A limitation of this study is that, due to the number of cases, we have not been able to perform a specific statistical analysis for stage I patients, which have a special interest in terms of clinical management. A further additional validation study with a cohort including large numbers of patients with stage I SCC patients will help to solve this question in the future. Also, the inclusion criteria (SCC histology, complete resection and non-neoadjuvant patients) used in the study might affect the generalisability of the developed signature for future studies. Thus, further studies need to be performed to apply the model to different populations.
In summary, this study identifies and validates a five protein-based signature for patients with early lung SCC. The prognostic signature has been developed with robust methodological and statistical tools to guarantee their robustness and transportability. The PI stratifies the risk of recurrence or death accurately in different cohorts of patients with SCC and complements the TNM staging system. Most importantly, our data suggest that the CPI model could help physicians to accurately tailor the management of patients with SCC after surgery.
The authors thank Cristina Sainz and Amaya Lavín for technical assistance, Dr. Marta García-Granero for statistical support and all patients of the centers included in this study. We also thank the CIBERES multi-institutional Pulmonary Biobank Platform Network (Spain) for providing the material to validate the signature, specially: Ana Blanco (Hospital Virgen del Rocío, Sevilla), Leonardo de Esteban (Hospital Joan XXIII, Tarragona), Esther Fernández (Servicio de Cirugía Torácica, Hospital Universitari Germans Trias i Pujol, Badalona), Mª Jesús Fernández- (Fundación Jiménez Díaz, Madrid), Mª Ángeles González (Hospital Virgen del Rocío, Sevilla), Guadalupe González (Pont Hospital Mutua de Terrassa, Terrassa) , Pedro López de Castro (Hospital Joan XXIII, Tarragona and CIBER de Enfermedades Respiratorias – CIBERES, Instituto de Salud Carlos III, Madrid), Carlos Martínez-Barenys (CIBER de Enfermedades Respiratorias – CIBERES, Instituto de Salud Carlos III, Madrid), José Luis Mate (Anatomía Patológica, Hospital Universitari Germans Trias i Pujol, Badalona), Rosario Melchor (Fundación Jiménez Díaz, Madrid), Ramón Rami-Porta (Hospital Mutua de Terrassa, Terrassa and CIBER de Enfermedades Respiratorias – CIBERES, Instituto de Salud Carlos III, Madrid), Julio Sánchez de Cos (Servicio de Neumología, Hospital San Pedro de Alcántara, Cáceres and CIBER de Enfermedades Respiratorias – CIBERES, Instituto de Salud Carlos III, Madrid), Rosa María Sánchez (Hospital Virgen del Rocío, Sevilla), Jaume Sauleda (Servicio de Neumología, Hospital Universitari Son Espases, Palma, Institut d’investigació Sanitària de Palma, IdISPa and CIBER de Enfermedades Respiratorias – CIBERES, Instituto de Salud Carlos III, Madrid,), Sergio Scrimini (Servicio de Neumología, Hospital Universitari Son Espases, Palma, Institut d’investigació Sanitària de Palma, IdISPa and CIBER de Enfermedades Respiratorias – CIBERES, Instituto de Salud Carlos III, Madrid), Luis Seijo (Fundación Jiménez Díaz, Madrid and CIBER de Enfermedades Respiratorias – CIBERES, Instituto de Salud Carlos III, Madrid), Mireia Serra (Hospital Mutua de Terrassa, Terrassa) y Cristina Villena (CIBER de Enfermedades Respiratorias – CIBERES, Instituto de Salud Carlos III, Madrid).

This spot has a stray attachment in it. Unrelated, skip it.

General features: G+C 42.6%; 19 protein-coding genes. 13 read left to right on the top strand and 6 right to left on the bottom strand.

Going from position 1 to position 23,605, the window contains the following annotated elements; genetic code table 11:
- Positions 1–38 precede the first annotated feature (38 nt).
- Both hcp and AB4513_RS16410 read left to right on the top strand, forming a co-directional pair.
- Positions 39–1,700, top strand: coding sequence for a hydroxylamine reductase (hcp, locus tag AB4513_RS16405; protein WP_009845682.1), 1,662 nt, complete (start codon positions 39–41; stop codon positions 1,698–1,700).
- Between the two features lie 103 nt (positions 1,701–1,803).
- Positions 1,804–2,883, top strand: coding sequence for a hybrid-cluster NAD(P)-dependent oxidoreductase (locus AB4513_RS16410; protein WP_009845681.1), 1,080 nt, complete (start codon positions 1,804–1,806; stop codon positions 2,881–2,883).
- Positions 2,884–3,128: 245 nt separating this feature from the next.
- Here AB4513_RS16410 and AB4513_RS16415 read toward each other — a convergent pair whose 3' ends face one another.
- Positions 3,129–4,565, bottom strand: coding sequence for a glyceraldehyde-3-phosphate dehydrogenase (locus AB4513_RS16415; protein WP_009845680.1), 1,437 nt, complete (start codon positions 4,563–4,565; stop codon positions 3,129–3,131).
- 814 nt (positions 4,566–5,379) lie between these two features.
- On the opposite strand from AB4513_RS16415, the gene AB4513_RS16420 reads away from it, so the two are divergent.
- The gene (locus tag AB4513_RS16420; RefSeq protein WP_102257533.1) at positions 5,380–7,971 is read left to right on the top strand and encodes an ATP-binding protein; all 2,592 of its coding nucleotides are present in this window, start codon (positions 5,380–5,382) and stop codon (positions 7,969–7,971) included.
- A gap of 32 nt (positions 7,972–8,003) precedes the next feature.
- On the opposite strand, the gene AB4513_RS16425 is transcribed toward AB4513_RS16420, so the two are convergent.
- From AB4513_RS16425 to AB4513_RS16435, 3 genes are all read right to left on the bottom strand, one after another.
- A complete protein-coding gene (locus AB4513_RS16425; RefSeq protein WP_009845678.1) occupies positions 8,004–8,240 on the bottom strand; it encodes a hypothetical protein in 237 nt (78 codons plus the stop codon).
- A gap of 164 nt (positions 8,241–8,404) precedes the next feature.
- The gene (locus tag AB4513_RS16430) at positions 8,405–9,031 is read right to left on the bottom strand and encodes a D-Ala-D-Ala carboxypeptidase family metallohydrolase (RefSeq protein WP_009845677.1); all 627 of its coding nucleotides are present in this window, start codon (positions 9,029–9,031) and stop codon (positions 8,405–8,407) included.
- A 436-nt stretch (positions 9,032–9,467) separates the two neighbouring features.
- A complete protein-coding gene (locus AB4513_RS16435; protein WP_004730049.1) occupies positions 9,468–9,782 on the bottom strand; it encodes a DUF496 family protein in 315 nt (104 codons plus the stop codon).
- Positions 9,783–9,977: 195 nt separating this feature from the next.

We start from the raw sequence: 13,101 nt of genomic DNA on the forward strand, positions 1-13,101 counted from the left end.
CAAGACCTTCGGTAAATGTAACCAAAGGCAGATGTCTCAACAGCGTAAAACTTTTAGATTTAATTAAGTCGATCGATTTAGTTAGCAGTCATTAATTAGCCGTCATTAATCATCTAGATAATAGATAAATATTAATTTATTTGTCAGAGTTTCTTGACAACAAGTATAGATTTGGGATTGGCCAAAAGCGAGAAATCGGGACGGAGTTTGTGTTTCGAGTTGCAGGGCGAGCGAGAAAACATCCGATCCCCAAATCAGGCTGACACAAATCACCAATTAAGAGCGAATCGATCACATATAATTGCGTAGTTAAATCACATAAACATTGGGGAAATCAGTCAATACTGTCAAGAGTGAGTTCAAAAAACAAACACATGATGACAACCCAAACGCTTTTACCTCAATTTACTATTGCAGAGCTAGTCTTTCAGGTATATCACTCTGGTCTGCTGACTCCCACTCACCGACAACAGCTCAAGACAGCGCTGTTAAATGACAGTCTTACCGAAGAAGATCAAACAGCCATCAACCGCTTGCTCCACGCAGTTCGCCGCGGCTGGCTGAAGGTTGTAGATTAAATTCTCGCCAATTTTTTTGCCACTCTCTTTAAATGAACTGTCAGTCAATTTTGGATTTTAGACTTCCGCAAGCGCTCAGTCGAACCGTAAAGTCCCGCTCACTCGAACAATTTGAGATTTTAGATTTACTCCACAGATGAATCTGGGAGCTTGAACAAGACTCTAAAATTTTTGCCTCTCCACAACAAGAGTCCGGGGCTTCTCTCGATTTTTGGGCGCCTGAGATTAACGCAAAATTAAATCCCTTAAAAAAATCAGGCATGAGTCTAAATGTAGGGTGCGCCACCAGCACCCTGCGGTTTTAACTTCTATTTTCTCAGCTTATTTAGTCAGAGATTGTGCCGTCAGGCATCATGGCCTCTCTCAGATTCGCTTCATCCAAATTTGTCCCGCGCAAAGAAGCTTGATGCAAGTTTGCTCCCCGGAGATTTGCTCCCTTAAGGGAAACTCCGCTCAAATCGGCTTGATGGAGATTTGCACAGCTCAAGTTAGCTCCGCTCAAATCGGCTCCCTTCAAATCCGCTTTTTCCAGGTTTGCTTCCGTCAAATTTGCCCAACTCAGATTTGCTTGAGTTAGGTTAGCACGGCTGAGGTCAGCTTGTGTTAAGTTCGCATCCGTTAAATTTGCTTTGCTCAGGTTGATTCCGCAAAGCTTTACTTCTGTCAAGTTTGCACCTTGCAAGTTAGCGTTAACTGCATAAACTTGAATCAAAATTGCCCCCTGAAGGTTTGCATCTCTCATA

Contributors EMT, MJP and LMM: conception and design. All authors: acquisition of data; analysis and interpretation of data; writing, review, and/or revision of the manuscript.
Funding This work was supported by FIMA, Spanish Ministry of Economy and Innovation and Fondo de Investigación Sanitaria-Fondo Europeo de Desarrollo Regional (12/02040, PI13/00806, PI14/01678, PI 14/01686, PI16/01821, RTICC RD12/0036/0040, RD01/0036/0072), PII Oncologia Torácica SEPAR y Ciber de Enfermedades Respiratorias-CIBERES–FEDER, CIBERONC and AECC Scientific Foundation (GCB14-2170).
Competing interests JA, EMT, MJP, RP and LMM are listed as co-inventors of a recently applied patent related to some of the results included in this manuscript.
Patient consent Not required.
Ethics approval Institutional Review Board and Ethical committees of all participating institutions: Clínica Universidad de Navarra, MD Anderson Cancer Center, Vall d’Hebron University Hospital, Hospital Germans Trias i Pujol, and Parc Taulí Universitary Hospital.
Provenance and peer review Not commissioned; externally peer reviewed.